Failure in Springfield, failing to provide services at the township level, failing municipalities, and they all have the same particular names and supporters whose names come up repeatedly.Our View: Why your tax bill keeps rising
Cook County homeowners got their property tax bills last week, and most were annoyed, if not angered, to learn what most of their Will County counterparts did two months ago — despite lower home values that still have a long way to recover from the impact of the Great Recession, the tax bill was higher.
The property tax system is needlessly complex and confusing, especially in Cook County, and the tax is excessive largely due to the state of Illinois ranking near the bottom among the states in its share of funding public education. About two-thirds of your tax bill goes to local schools, which are heavily dependent on the property tax because the state has failed to meet its constitutional mandate that it has the “primary responsibility for financing” the public schools.
The tax also is regressive because it’s not based on ability to pay, hitting homeowners in property-poor communities harder than those in a town with a strong tax base. A homeowner in Park Forest, for example, has a higher bill than the owner of a comparable home in Joliet because of Joliet’s lower tax rate from its large commercial and industrial tax base.
Another major reason that your tax bill has been creeping higher in recent years is local government, both its spending and its numbers.
Each taxing district (your town, school districts, park district, township, etc.) annually sets a tax levy, or the amount it seeks from the property tax for its budget. The tax rate equation is based on that amount and the district’s total property value. Usually, the higher the levy, the higher the rate and the higher your bill.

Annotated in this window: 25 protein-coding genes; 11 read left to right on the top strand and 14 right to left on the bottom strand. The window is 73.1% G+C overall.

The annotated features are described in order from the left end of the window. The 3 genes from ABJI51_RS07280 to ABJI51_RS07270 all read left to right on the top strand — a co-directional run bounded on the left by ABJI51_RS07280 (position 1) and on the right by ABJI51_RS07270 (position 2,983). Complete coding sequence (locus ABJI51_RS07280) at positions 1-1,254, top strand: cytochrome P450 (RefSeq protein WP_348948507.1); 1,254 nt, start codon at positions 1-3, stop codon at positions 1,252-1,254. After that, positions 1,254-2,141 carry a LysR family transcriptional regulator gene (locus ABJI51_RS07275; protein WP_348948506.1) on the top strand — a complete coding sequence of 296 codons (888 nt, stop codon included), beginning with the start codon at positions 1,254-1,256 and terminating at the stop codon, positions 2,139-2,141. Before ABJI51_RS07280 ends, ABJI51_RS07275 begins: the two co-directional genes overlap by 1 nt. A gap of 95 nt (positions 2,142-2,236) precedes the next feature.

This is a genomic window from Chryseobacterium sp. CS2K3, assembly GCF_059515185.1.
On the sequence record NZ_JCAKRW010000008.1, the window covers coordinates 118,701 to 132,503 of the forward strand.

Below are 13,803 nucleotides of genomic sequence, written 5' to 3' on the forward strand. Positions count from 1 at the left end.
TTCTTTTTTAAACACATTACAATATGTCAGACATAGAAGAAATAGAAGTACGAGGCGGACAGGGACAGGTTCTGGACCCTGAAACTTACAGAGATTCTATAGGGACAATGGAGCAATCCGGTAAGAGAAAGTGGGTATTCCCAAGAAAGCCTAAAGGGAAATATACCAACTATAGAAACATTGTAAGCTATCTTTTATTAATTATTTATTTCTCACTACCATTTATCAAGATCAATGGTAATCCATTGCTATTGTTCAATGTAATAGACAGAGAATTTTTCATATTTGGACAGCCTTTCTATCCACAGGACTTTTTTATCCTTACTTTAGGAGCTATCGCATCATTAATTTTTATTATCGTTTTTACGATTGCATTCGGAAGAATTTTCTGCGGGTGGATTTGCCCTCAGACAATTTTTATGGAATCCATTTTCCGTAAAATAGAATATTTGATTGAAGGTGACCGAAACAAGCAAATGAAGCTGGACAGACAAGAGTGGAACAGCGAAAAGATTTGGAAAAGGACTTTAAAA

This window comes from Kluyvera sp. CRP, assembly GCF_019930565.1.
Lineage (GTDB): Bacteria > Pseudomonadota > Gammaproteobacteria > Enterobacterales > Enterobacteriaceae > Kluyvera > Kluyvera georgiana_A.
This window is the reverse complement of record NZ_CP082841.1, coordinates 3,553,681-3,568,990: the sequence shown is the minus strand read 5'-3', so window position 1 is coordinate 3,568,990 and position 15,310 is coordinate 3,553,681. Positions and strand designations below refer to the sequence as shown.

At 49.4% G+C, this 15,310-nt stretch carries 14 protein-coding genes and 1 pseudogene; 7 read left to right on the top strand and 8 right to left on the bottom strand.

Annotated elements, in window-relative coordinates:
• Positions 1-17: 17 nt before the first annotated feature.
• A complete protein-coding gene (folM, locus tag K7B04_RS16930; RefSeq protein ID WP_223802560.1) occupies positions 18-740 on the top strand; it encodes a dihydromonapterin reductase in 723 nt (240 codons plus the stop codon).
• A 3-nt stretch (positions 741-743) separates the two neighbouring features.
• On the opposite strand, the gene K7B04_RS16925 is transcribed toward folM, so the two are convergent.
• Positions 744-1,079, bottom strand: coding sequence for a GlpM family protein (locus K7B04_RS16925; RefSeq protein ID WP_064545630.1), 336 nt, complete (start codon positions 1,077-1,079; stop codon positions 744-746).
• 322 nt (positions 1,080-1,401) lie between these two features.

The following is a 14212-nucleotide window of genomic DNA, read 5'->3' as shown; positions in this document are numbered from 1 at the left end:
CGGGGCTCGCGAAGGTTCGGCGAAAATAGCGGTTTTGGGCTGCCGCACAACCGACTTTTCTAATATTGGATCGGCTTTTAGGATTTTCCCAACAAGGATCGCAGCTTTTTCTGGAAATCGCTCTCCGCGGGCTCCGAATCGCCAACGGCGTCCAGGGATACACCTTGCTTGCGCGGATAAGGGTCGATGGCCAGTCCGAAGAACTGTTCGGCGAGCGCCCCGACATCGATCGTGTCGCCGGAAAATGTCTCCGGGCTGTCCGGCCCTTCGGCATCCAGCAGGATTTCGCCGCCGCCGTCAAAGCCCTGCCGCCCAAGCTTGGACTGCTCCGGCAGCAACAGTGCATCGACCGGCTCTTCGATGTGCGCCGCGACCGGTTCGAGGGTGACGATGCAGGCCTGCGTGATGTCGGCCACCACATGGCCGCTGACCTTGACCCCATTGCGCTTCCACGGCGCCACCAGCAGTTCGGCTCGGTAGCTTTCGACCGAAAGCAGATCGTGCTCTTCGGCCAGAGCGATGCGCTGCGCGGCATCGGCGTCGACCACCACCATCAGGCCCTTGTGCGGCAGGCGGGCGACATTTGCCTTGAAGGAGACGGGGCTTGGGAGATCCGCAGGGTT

Adding to that, there are simply too many units of local government — about 1,500 in Cook County and about 7,000 statewide, far more than any other state, including about 900 school districts, a third of which have only one school.
This page has banged the drum loudly for consolidating local government and eliminating unneeded taxing bodies, such as townships. Public officials resist because that would mean fewer jobs, including some of their jobs.
Maybe you haven’t cared much about local government spending or consolidation. After looking at your tax bill, maybe you should.
#24 Jul 7, 2013
#25 Jul 9, 2013
Now to what the legislature didn't do on Tuesday. It did not fix the pension crisis that is crippling the economic well-being of this state. Lawmakers zoomed home after dealing with guns.
In other words, they failed you. Again.
#26 Jul 9, 2013
Consolidating local government and eliminating unneeded taxing bodies, such as townships is an intelligent idea. Public officials resist because that would mean fewer jobs for friends, family, and themselves.
#27 Jul 10, 2013
Taxpayers pay for all of the positions, appointments, salaries, pensions, mistakes, trials, public defenders, and jail time over and over again at their local schools, parks, municipal, township, state, and federal levels.
#28 Jul 10, 2013
For all of the political get rich schemes too..
#29 Jul 10, 2013